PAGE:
Luka Magnotta and Mental Health Acts

Alister Browne discusses Mental Health Acts in Canada.


In 2012 Luka Magnotta murdered a Chinese international student, dismembered his body, and sent parts to elementary schools and federal political parties. He had been diagnosed with paranoid schizophrenia, borderline personality disorder, and psychosis. He was charged with first-degree murder, and convicted in December 2014.

I want to use this case to explore Mental Health Acts (MHAs) in Canada. MHAs regulate the involuntary confinement of individuals suffering from mental disorders to protect them from themselves, and others from them. There are 12 different MHAs in Canada, one for each of its jurisdictions. (Nunavut and the Northwest Territories use the same Act.) I will explore these by asking what would happen to Mr. Magnotta in three scenarios under a sample of those Acts. This will enable us to see how the Canadian MHAs differ, and get a sense of their strengths and weaknesses.

A rake's progress

William Hogarth, A Rake’s Progress, The Madhouse (1733)

Scenario 1: Mr. Magnotta is mentally ill but has not been deemed a danger to himself or others. Surprisingly, this was Mr. Magnotta’s situation. Prior to his crime he was never deemed a danger to himself or others and, thus, not confined in a mental health facility. To fall under any MHA in Canada, individuals must be both mentally ill and pose an actual or potential risk to self or others.

Scenario 2: Mr. Magnotta is mentally ill, does not now pose a danger to himself or others, but a physician thinks his condition will deteriorate to a state in which he would. If Mr. Magnotta lived in BC he could be admitted simply on the judgement of the physician. If he lived in Ontario further conditions must be satisfied. He must have been in this state before, suffered the anticipated deterioration, and been successfully treated. He must also, while capable (i.e., capable of understanding and appreciating the nature and consequences of treatment and non-treatment), have never declared that he did not want treatment in any subsequent episode, and the family must consent to the intervention. If he lived anywhere else in Canada, he could not be admitted against his will.

Scenario 3: Mr. Magnotta is mentally ill and a physician judges him to pose a risk of bodily harm to himself or others. Every MHA in Canada would allow for his involuntary admission. But what would happen to him once admitted would differ. If he were in BC, he could not refuse treatment even if he were (as the mentally ill sometimes are) capable. Decisions about treatment would be made by the Director of the facility, based on what is thought in his best interest, regardless of whether he or his family prefers something else.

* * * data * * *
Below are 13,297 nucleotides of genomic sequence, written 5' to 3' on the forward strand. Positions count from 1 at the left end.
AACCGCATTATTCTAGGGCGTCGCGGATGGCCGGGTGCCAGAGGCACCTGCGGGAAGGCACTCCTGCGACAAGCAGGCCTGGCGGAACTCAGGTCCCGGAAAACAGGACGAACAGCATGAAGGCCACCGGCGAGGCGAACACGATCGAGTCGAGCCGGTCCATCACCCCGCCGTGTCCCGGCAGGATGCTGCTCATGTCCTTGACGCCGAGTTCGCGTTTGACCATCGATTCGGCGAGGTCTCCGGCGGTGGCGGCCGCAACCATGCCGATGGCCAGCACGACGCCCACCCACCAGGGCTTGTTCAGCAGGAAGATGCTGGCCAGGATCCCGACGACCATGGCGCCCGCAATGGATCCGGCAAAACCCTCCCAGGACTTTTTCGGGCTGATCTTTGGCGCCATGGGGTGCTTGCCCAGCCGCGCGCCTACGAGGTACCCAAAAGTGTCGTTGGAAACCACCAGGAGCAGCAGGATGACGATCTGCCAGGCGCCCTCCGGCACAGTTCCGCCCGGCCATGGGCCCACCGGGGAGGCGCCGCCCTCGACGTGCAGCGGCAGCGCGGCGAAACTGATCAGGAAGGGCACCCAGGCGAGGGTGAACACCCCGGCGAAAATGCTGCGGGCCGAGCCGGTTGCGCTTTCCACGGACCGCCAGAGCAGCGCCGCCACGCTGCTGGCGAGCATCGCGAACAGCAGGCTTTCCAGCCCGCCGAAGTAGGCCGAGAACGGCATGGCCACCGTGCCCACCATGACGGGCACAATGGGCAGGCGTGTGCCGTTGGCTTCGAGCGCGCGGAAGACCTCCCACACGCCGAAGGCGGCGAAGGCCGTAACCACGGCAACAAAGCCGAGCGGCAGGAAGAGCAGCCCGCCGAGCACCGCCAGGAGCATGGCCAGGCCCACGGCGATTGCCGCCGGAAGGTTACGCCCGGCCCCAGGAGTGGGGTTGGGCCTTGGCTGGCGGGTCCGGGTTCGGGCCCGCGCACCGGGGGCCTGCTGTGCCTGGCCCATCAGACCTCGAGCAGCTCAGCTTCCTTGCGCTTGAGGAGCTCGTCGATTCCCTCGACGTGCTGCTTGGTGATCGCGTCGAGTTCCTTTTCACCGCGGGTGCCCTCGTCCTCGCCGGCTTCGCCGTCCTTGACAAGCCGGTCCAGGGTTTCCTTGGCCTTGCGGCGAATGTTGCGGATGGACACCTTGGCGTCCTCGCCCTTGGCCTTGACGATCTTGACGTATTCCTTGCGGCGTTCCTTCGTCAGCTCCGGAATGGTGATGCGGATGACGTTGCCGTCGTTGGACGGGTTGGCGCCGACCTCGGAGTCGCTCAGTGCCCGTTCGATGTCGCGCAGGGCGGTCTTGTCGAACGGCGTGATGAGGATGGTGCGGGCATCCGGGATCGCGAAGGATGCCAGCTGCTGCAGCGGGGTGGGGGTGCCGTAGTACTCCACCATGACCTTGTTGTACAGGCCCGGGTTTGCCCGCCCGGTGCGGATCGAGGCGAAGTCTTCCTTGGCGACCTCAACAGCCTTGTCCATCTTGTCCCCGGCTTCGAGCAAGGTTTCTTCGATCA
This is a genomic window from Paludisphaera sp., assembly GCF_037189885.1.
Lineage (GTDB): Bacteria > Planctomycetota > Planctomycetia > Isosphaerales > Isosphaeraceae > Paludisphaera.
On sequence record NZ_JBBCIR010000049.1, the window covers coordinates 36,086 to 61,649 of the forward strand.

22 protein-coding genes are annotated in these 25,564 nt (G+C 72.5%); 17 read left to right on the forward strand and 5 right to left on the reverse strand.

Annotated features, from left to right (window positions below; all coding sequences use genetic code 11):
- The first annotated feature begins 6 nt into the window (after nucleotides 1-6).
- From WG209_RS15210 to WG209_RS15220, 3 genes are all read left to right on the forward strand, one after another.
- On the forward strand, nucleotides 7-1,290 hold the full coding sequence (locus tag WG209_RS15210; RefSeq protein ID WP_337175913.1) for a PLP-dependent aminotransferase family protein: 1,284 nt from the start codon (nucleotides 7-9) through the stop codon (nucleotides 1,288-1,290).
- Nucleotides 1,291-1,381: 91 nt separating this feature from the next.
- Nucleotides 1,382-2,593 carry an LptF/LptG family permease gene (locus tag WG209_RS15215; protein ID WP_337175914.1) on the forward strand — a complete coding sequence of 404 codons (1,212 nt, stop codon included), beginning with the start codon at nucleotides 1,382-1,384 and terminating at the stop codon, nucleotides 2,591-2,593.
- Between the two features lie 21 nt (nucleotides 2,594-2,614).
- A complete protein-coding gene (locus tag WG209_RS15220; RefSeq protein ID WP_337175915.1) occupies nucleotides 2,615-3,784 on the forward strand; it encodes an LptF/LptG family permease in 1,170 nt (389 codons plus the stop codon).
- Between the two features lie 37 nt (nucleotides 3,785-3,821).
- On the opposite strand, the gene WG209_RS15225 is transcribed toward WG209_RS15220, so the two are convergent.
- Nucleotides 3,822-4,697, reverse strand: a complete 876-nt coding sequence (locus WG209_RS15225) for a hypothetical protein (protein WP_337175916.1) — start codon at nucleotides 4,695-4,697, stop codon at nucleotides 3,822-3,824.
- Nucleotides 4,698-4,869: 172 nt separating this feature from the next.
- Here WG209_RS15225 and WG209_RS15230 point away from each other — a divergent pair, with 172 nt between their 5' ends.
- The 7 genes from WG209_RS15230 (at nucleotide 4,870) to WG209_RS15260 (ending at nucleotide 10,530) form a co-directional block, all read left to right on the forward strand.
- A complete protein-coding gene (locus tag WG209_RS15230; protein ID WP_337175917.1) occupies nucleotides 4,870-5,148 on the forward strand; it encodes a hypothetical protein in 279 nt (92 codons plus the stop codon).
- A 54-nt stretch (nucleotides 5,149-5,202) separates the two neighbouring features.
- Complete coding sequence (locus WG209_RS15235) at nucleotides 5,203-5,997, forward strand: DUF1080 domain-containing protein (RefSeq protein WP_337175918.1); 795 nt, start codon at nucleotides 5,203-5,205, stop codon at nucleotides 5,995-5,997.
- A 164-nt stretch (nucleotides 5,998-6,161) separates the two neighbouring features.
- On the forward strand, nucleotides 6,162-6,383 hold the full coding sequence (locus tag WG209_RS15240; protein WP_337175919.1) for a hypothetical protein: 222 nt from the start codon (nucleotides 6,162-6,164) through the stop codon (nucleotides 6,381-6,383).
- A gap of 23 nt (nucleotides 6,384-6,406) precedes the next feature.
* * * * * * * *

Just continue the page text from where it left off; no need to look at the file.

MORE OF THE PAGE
By contrast, if he were admitted in Ontario and capable, he would be able to refuse any or all treatment and remain in the facility. He would be kept safe there, segregated if necessary. In Ontario some patients have been kept for years in this way. A recent court ruling has placed a six-month cap on the time one can be detained under the Mental Health Act in Ontario. If Mr. Magnotta were not capable, treatment decisions would be made by his family or other surrogate on the basis of his known or supposed preferences.

The other MHAs in Canada combine these views on treatment refusal and authorization in different ways, sometimes adding novelties of their own. This yields the 12 MHAs we have. There would be no problem with this diversity if there were nothing to choose between the MHAs. But I do not think that this is so—and judging from the debates that rage over them, nor does anyone else—and I end with three suggestions about what should go into an ideal MHA.

(1) MHAs should have a deterioration condition that allows for involuntary admission to a mental health facility when mentally ill individuals who are not now a danger to themselves or others have a significant chance of becoming so. If individuals can be quarantined when they do not have a serious infectious disease but there is a good chance they will develop it, we should be able to confine individuals suffering from mental disorders when there is similar evidence of similar risk.

(2) MHAs should allow capable patients to refuse treatment. Patients suffering from physical conditions are ethically entitled and legally permitted to do this, whatever the consequences, and there is no reason why patients suffering from mental disorders should be treated differently.

(3) Following from this, and out of respect for autonomy, MHAs should allow treatment decisions to be made by the patients themselves if capable, and by their families acting on their known or supposed preferences if not.

I do not pretend that these recommendations and reasons for them settle the issues, but I do think they are enough to put the onus of argument on those who would answer differently.


Alister Browne is a retired Philosophy Instructor, Langara College.

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